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CD Projekt Red, the developer of Cyberpunk 2077, has seen its share price dip by approximately 25% since August 2020.
At the start of the year, the company was valued at almost $7 billion, and then surged to $8 billion after The Witcher 3: Wild Hunt launched on the Nintendo Switch in February. I prefer to call it "The Switcher," for short. Sales continued to perform strongly in the following months, bolstered by the success of the Netflix adaptation of the novels, and CD Projekt Red shunted Ubisoft from its throne to become the most valuable video game company in Europe. Going from strength to strength, its market cap eventually peaked at $9.6 billion in August, with shares in the company costing $117.
Regardless of putting in a stunning shift over the course of 2020, share price has now decreased to $85: a drop of 25% since the summer, and the lowest value the company has seen for its shares since April. This also means that about $2 billion has been lost from its market cap, placing it at around the $8 billion mark once more. Now, that's still a lot of money, and even with this news, it's not like the studio is risking going under. However, the surrounding stories of crunch and delays to Cyberpunk 2077 are likely to be the cause of the significant dip, and show that money talks.
Previously claiming that a "non-obligatory crunch policy" was in place for Cyberpunk 2077, studio boss Adam Badowski announced in September that the teams would be working six-day weeks for two months. The studio expressed regret over reneging on its word, but explained that it had "extended all other possible means of navigating the situation." A glimmer of light appeared when CD Projekt Red celebrated the game going gold and getting ready for production of physical copies, but then, another delay was declared.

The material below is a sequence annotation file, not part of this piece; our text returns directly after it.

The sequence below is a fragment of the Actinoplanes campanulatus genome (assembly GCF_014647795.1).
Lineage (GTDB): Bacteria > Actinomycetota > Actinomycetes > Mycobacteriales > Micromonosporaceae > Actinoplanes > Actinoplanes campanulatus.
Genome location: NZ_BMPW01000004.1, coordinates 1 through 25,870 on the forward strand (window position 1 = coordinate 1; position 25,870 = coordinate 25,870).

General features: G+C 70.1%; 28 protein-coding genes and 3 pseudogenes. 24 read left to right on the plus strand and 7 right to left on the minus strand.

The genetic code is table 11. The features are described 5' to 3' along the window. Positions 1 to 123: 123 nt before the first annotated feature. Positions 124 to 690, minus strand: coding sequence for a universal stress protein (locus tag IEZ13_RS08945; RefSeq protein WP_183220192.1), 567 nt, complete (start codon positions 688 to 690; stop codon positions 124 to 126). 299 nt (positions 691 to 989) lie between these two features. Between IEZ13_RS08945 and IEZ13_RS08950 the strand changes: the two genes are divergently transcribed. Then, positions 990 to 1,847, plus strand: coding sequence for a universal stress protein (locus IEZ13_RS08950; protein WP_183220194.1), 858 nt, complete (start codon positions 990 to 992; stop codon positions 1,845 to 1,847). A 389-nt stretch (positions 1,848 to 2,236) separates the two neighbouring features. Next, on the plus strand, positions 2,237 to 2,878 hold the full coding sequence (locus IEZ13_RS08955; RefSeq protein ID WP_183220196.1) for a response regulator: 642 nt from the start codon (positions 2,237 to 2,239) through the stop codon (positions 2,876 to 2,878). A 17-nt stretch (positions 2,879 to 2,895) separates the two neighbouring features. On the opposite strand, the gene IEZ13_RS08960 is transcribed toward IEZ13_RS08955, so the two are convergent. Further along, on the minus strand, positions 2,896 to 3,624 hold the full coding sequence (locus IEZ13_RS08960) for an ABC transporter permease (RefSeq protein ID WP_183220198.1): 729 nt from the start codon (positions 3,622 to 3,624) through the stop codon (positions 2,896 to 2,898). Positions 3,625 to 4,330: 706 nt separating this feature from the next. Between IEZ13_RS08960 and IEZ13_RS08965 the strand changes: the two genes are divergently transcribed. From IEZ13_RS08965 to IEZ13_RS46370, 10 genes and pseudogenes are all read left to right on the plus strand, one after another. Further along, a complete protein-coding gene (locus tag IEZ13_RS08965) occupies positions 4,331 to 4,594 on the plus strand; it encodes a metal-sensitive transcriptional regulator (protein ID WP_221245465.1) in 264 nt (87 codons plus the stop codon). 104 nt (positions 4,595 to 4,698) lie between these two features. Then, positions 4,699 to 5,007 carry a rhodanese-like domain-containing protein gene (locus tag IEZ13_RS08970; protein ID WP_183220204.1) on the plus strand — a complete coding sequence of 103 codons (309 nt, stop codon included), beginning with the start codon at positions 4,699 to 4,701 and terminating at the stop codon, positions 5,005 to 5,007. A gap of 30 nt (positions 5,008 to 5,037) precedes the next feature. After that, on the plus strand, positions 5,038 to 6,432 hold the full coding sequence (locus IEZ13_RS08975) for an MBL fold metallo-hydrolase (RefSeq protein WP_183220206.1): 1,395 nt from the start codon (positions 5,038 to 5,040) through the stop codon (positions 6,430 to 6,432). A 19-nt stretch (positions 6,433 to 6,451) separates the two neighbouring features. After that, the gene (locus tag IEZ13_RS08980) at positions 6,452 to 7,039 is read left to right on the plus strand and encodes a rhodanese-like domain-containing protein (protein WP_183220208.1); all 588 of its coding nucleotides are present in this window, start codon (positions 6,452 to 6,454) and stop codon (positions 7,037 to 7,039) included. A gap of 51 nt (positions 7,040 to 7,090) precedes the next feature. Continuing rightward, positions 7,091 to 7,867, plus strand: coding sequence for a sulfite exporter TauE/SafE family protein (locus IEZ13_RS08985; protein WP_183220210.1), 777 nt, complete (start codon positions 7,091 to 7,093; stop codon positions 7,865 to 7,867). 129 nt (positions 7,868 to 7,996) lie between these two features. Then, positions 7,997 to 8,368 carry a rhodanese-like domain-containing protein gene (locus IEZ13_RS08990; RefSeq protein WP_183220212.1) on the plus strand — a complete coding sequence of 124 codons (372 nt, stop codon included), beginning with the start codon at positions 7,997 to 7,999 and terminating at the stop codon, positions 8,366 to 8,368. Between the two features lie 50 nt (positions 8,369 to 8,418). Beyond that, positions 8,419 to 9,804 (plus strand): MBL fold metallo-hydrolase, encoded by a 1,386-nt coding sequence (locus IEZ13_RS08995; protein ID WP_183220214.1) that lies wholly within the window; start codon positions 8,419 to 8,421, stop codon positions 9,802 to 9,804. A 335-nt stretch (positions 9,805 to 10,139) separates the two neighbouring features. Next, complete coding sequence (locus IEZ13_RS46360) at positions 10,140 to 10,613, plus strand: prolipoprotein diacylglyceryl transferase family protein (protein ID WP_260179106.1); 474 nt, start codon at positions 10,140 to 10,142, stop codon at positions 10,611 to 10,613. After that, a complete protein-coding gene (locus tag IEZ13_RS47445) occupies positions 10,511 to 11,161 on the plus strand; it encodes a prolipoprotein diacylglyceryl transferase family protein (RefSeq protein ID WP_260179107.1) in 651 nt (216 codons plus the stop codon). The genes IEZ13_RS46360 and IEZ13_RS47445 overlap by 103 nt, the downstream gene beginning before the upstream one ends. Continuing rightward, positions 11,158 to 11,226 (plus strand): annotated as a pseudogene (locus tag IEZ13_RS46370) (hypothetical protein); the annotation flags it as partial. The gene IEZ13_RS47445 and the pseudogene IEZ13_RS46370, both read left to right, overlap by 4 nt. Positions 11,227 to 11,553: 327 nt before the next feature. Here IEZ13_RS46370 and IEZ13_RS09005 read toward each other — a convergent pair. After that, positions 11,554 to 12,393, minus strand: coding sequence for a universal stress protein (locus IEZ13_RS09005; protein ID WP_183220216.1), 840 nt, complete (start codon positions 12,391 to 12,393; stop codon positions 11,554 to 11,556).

Moving the game's launch from November 19th to December 10th, Adam Badowski and co-founder Marcin Iwiński said that this time was vital to achieving what the studio set out with Cyberpunk 2077. "We're aware it might seem unrealistic when someone says that 21 days can make any difference in such a massive and complex game, but they really do," asserted the two.
Furthermore, in a call with investors, co-CEO Adam Kiciński argued that the crunch conditions on Cyberpunk 2077 were "not that bad." He apologised hastily in an internal email to employees, describing his comments as "not even unfortunate" but "utterly bad." And, in this same call, Kiciński didn't seem very settled on the new date. "We feel - maybe not comfortable, but confident," he conceded. A fourth delay would doubtlessly damage the company's share prices even further, and CD Projekt Red will likely avoid this outcome like the plague. Yet, it is hoped that the work ahead of the developers becomes progressively lighter and more manageable as tasks are ticked off before Cyberpunk 2077 launches on December 10th.
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